Now that Rotary has chipped away at the Mound of Basic Factors by examining “What business Rotary is in” and “Who Rotary’s customers really are” it is necessary to discuss what Rotary’s customers – average Rotary club members – value; what satisfies their needs, wants, and aspirations. Rotary leaders at all levels should not even try to guess what these values are, but should keep updated by continuing to seek answers from the only ones who can answer – Rotarians; local leaders who act rationally within their own situation and reality.
Everything exemplary leaders of successful organizations do is centered on creating and delivering value to their customers. Unfortunately Rotary leaders have fallen into the trap that has taken many organizations to the
: answering for the average
Rotarian by rationalizing that the quality of Rotary International’s (RI) projects
and programs is paramount; seeing the organization as the end in itself. That’s the RI bureaucracy talking, not the
Rotarian; that’s the RI bureaucracy asking, “Does
it fit within our projects, programs, systems, and practices?” when it
should be asking, “Does it deliver value to local clubs; to local Rotarians?” Organization Cemetery
All Rotary clubs would do well to determine what members’ value and what they expect the club to deliver. Once clubs determine what members’ value, it is not difficult to understand what has to be done. It may be difficult to implement, and clubs may need assistance. Where will they get it? Click here to read about how the Rotary Club of Sarasota, Florida, USA, is Bucking the Downward Trend because it knows what business it is in, its customers and what they value.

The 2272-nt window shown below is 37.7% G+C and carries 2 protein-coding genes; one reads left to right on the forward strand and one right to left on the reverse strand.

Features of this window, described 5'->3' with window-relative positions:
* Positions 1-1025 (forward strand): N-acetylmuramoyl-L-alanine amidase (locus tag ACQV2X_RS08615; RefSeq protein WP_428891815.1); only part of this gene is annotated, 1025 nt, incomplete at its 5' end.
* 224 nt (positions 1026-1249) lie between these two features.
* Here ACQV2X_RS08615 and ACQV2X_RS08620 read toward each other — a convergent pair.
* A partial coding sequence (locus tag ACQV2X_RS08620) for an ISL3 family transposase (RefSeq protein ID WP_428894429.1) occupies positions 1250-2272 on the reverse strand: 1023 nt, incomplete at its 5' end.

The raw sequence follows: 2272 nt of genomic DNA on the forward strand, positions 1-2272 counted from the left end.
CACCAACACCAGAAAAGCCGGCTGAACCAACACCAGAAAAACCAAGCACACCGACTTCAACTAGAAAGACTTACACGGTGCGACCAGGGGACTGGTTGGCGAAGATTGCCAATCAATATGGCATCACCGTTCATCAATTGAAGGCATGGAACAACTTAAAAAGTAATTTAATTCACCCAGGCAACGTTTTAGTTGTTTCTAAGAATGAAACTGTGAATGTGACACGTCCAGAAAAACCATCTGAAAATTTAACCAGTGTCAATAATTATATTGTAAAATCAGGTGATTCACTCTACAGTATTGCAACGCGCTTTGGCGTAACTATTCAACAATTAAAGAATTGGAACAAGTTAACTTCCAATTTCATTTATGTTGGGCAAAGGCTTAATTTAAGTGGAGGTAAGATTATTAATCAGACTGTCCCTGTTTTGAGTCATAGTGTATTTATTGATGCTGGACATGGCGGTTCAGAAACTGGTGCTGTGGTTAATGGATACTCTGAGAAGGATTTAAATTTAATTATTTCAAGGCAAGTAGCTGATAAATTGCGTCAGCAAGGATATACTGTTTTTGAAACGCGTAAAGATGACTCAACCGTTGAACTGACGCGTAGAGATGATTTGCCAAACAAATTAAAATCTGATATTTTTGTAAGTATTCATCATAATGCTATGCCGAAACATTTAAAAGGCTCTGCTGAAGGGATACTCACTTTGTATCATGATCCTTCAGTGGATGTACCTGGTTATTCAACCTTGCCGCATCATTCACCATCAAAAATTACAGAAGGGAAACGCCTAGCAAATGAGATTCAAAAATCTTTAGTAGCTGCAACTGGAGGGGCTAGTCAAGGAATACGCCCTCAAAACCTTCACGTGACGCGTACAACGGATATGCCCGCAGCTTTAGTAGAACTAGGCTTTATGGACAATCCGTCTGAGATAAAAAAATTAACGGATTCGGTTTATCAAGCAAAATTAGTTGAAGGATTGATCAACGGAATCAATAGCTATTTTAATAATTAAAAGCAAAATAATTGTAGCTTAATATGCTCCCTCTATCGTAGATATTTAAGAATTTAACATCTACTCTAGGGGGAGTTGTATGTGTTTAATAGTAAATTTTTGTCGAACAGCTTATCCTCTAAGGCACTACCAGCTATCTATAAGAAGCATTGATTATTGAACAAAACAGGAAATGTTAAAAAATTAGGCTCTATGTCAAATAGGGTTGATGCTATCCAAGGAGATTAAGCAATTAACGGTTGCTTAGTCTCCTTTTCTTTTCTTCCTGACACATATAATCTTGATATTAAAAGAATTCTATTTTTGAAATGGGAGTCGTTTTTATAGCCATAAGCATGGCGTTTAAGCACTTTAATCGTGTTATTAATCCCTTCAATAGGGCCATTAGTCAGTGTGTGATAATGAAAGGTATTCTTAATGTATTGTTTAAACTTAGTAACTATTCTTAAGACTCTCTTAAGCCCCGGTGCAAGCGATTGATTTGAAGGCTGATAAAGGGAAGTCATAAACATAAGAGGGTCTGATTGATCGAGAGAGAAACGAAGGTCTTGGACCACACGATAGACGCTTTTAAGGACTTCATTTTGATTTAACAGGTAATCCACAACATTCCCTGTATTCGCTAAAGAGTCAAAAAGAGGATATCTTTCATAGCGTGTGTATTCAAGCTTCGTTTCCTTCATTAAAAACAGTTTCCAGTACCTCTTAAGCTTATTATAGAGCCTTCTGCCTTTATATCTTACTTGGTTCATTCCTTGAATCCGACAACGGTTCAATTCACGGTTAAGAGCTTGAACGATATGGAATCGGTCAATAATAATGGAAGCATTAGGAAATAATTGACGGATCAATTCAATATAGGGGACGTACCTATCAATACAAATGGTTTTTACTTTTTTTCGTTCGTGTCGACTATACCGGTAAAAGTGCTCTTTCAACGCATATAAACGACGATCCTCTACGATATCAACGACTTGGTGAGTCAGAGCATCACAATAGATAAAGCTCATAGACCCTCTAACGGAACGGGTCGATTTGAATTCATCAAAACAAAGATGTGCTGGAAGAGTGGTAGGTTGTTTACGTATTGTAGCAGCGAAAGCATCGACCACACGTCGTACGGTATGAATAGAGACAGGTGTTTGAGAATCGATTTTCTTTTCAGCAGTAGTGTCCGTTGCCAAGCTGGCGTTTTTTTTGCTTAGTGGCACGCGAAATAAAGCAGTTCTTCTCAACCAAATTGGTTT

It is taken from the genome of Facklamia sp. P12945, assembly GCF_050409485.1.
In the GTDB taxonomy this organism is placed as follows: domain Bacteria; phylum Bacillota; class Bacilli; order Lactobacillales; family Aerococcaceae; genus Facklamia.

The most important questions RI leaders could ask are, “What do the Association’s member clubs value? What do the clubs’ members value?” Until recently, these have been the least asked. Seigel+Gale’s worldwide research uncovered for RI senior leaders and staff what many local clubs have known for years – the most important reasons that Rotarians join and stay in their clubs is to make and retain friends and to impact their local communities (images 96-112 of this linked document.) Aren’t these also the first three Objects of Rotary?
If Rotary leaders do not chip away at the Mound of Basic Factor by knowing what business Rotary is in, who their customers are, and what their customers value, growing membership will remain an eternal Sisyphus struggle.
The next Sisyphus Rotatorial will discuss the importance of being results oriented.